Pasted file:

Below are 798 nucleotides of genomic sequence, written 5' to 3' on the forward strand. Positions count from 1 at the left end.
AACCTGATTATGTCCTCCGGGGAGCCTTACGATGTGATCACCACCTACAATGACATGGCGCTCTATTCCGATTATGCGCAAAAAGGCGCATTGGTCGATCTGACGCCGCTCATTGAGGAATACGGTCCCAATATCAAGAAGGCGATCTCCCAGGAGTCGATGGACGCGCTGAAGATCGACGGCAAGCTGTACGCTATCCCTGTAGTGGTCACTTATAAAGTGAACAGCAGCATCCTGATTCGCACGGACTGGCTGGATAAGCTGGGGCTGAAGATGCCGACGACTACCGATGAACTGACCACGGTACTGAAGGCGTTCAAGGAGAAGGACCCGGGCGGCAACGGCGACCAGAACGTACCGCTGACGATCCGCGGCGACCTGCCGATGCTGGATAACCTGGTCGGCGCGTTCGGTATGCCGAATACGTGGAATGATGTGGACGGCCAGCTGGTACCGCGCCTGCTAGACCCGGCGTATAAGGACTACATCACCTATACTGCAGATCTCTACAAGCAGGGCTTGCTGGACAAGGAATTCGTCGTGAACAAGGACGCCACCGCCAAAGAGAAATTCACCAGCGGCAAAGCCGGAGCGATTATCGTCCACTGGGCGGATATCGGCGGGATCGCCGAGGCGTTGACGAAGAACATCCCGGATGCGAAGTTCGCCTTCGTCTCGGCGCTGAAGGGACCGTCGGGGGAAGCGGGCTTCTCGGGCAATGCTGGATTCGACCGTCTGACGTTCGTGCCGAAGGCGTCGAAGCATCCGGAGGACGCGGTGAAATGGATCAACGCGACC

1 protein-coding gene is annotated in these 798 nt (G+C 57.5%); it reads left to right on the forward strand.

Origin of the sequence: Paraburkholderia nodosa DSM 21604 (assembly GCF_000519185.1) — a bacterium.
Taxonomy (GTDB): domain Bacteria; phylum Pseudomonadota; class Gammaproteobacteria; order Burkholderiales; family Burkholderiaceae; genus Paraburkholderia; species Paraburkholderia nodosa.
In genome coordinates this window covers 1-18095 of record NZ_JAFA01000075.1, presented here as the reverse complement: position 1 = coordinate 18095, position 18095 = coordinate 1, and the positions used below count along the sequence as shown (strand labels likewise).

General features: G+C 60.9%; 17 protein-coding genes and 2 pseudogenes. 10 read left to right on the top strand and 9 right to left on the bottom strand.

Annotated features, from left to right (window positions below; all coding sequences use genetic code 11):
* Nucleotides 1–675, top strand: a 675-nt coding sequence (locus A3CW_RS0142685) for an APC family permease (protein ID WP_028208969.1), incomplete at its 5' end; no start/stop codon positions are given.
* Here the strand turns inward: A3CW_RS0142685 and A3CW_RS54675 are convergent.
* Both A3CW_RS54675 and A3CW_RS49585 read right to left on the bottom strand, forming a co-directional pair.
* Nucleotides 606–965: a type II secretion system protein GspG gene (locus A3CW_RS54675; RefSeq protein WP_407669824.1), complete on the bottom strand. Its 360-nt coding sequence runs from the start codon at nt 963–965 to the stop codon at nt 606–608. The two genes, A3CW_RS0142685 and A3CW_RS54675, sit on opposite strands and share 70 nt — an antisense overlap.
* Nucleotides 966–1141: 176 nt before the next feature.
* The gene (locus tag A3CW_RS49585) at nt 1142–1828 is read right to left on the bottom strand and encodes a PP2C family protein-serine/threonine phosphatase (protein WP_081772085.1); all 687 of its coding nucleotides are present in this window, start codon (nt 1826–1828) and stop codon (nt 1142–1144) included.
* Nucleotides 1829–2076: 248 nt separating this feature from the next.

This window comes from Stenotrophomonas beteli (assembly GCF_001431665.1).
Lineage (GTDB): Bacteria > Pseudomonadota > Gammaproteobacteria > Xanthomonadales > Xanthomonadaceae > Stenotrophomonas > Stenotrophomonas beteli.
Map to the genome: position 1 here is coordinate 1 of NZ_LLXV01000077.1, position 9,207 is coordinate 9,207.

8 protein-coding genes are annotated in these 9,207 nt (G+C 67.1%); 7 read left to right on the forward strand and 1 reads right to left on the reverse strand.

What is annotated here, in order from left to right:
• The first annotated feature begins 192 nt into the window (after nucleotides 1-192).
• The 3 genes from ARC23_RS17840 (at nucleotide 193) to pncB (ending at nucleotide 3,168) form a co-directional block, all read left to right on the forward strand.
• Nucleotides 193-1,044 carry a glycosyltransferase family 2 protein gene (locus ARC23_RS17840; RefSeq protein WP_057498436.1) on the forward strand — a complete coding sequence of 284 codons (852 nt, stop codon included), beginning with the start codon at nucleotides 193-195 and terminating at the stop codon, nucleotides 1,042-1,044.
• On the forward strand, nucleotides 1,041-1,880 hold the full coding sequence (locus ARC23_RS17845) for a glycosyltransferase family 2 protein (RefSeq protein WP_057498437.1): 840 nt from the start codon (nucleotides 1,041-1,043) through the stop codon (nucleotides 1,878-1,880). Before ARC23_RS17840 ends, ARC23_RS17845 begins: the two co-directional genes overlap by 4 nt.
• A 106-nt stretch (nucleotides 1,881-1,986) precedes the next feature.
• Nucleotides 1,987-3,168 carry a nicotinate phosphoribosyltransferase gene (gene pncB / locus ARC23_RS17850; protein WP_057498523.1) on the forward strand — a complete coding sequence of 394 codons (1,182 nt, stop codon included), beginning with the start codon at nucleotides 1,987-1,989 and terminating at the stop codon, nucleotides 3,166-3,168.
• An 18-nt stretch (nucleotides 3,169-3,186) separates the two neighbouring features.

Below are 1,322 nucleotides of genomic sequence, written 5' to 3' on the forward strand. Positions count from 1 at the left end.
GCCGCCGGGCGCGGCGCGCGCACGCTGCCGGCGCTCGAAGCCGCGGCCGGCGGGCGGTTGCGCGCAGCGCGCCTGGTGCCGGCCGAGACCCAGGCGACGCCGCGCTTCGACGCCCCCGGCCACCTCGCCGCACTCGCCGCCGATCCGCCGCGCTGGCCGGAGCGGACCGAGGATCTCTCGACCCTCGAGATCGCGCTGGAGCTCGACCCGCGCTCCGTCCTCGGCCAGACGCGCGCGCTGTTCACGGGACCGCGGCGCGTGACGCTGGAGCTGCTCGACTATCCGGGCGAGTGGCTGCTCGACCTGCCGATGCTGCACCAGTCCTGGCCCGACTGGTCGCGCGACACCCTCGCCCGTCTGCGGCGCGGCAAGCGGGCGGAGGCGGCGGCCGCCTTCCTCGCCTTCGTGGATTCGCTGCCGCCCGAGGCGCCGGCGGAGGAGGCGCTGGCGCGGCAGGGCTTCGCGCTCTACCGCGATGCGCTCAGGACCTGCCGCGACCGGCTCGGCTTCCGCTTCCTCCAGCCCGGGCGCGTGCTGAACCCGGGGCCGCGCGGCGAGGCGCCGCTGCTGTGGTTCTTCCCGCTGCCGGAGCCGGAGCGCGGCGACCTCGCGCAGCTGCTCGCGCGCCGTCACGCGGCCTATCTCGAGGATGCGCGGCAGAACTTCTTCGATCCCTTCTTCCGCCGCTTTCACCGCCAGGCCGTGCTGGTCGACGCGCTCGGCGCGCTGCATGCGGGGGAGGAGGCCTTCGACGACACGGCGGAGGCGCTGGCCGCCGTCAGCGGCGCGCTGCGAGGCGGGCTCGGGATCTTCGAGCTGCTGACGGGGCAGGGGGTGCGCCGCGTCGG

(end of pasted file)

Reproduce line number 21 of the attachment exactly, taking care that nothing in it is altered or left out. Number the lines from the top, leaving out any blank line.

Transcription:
• The first annotated feature begins 192 nt into the window (after nucleotides 1-192).